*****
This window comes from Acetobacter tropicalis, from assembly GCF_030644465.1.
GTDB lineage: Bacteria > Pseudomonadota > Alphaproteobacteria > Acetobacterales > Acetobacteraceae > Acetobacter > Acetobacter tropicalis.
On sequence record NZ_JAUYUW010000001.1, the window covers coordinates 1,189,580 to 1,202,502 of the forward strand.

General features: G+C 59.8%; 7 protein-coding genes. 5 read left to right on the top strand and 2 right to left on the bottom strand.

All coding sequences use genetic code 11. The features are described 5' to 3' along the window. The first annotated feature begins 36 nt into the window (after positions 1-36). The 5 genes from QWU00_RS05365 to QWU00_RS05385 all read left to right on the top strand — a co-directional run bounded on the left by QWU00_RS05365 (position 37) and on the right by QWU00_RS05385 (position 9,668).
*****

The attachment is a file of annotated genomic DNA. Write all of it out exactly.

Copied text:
This window comes from Acetobacter tropicalis, from assembly GCF_030644465.1.
GTDB lineage: Bacteria > Pseudomonadota > Alphaproteobacteria > Acetobacterales > Acetobacteraceae > Acetobacter > Acetobacter tropicalis.
On sequence record NZ_JAUYUW010000001.1, the window covers coordinates 1,189,580 to 1,202,502 of the forward strand.

General features: G+C 59.8%; 7 protein-coding genes. 5 read left to right on the top strand and 2 right to left on the bottom strand.

All coding sequences use genetic code 11. The features are described 5' to 3' along the window. The first annotated feature begins 36 nt into the window (after positions 1-36). The 5 genes from QWU00_RS05365 to QWU00_RS05385 all read left to right on the top strand — a co-directional run bounded on the left by QWU00_RS05365 (position 37) and on the right by QWU00_RS05385 (position 9,668).